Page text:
# Post-Halloween Math Talk

Waiting for the school bus this morning, the two adults and three children discussed last night’s Halloween events.

The neighbor girl, W (9 years old), announced that her brother, E (six years old), had gotten 90 pieces of candy for his trick-or-treating efforts. Griffin (9 years old) announced his haul of 51 pieces.

Me: Did E count each Nerd as one?

Image from Wikipedia

W: Oooo…maybe he did!

P (who is W and E’s father): We were at a house last night that had a bowl with a Take one sign. E went up, then came back and announced that he had taken three.

We told him he had to put two back.

He smiled and said, It’s a package of three!

I love this boy!

I thought for a moment about how various Halloween candies are packaged.

Me:Whoppers?

P: Yeah.

Image courtesy of Free Photo of the Day

I am not proud that I know this sort of thing. But on the rare occasion that my extensive candy knowledge is useful, I am not going to hide it either.

# So what do we learn?

We learn that there is always a follow-up question, and that the follow-up question can bring out fun stories and ideas.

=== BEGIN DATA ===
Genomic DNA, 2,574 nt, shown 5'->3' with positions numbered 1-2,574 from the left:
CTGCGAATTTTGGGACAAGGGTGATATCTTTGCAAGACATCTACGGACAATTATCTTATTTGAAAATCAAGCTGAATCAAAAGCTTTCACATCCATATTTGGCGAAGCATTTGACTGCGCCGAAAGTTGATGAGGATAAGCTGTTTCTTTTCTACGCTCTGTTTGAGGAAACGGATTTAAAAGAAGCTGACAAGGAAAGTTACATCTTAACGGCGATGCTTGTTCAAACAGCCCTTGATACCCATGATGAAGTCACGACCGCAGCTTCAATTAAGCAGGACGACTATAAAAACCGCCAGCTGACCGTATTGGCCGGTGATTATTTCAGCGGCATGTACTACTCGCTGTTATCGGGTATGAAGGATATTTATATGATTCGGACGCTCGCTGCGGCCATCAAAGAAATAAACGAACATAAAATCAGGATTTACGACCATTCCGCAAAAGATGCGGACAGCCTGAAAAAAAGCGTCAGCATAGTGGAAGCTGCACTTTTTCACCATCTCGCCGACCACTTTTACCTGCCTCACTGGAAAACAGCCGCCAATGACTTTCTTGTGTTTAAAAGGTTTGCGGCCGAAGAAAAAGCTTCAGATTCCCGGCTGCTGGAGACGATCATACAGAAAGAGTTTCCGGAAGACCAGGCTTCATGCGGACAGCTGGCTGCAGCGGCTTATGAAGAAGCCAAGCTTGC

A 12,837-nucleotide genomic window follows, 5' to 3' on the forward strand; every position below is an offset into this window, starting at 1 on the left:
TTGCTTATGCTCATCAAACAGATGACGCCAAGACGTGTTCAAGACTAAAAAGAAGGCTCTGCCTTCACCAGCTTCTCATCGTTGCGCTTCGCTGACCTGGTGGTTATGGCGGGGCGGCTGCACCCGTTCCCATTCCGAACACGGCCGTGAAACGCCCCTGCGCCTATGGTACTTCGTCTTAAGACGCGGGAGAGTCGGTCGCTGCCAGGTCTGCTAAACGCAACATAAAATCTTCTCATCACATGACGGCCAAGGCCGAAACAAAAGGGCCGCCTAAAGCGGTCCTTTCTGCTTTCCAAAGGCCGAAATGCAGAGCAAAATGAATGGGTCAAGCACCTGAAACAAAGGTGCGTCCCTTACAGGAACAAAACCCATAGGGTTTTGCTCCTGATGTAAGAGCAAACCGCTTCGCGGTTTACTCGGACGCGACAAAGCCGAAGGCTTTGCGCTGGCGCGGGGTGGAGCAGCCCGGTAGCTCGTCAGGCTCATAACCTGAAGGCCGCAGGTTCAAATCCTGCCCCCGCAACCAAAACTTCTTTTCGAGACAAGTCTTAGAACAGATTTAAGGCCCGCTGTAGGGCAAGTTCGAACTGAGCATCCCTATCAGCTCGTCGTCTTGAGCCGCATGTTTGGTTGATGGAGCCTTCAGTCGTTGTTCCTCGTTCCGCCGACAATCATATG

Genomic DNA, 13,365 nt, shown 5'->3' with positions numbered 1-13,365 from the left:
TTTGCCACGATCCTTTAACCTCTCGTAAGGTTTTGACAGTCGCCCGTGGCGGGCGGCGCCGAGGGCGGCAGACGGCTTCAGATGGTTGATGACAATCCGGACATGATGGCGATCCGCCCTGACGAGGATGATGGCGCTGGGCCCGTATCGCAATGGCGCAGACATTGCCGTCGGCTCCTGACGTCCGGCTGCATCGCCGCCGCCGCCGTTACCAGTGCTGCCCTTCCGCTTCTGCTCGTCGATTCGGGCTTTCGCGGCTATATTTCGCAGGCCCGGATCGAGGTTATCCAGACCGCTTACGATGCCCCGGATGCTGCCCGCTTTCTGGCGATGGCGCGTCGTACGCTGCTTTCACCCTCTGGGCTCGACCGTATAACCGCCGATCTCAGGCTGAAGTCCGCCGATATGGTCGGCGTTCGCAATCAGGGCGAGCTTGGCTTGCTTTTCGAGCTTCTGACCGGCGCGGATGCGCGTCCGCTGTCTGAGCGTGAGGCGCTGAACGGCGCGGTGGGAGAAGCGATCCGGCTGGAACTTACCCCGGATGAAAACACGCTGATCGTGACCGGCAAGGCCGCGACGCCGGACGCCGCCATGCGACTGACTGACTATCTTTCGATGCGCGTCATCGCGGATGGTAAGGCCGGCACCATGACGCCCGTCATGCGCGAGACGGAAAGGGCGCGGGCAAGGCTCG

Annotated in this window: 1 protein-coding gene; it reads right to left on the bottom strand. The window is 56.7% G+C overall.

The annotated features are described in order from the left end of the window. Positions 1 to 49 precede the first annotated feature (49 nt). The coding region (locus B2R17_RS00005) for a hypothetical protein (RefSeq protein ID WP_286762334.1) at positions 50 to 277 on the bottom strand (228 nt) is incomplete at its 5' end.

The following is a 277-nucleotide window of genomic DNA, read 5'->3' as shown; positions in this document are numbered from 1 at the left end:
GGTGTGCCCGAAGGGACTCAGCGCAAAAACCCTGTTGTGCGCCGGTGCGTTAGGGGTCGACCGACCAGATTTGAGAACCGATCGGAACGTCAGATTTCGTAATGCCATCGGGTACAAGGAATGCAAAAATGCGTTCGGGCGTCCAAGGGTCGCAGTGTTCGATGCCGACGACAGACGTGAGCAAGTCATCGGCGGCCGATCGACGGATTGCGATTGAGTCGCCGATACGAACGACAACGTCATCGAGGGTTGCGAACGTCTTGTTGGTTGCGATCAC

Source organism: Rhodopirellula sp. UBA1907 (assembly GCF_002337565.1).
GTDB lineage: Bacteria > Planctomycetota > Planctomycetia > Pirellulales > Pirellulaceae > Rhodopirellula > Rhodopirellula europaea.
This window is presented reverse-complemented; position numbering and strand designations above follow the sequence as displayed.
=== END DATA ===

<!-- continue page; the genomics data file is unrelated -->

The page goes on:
The conversation could have died after E’s 90 and Griffin’s 51 pieces were announced. But I got fun stuff by asking exactly what was being counted.

We have had fun with the question of what counts as one before, when Tabitha and I talked about Eggo mini-wafflesfor example.

# Starting the conversation

North American residents probably don’t need my help here. Your children probably know yesterday’s candy count cold. Ask whether the Nerds (or Whoppers or Smarties or…) count as one piece.

If Halloween isn’t a thing where you are, keep an eye and an ear open for when your children are counting things that are packaged in groups.

## 4 thoughts on “Post-Halloween Math Talk”

1. This is so simple. And so obvious, once you point it out. Yet I would have never thought to do it. I love this blog!

2. Shawntel says:

I counted children that came to my door for Halloween. (111) Someone else I know counted pieces of candy given. (250) If everything else is equal, is the house in St. Paul way cooler than the other? Didn’t know about your blog, but will follow it now. – an appreciative recipient of the cider fairy

3. So simple, yet so readily overlooked. It simply would not have occurred to me. I will definately implement this with my little ones.

4. It’s fun to do this with cleaning. We often set cleaning goals such as we are going to pick up 100 things, then read a book (literature is my oldests’ currency). 100 may seem like a huge amount of stuff to be on the floor but children’s toys tend to come with a million annoying little pieces. This teaches the toddlers counting order but also the concept the numbers enumerate, but it also brings great questions like. “Is my lego one thing or can I count each block?”, which then can turn into “Well you can count every 10 as 1”, which is a great way to introduce ratios and the idea of assigning value.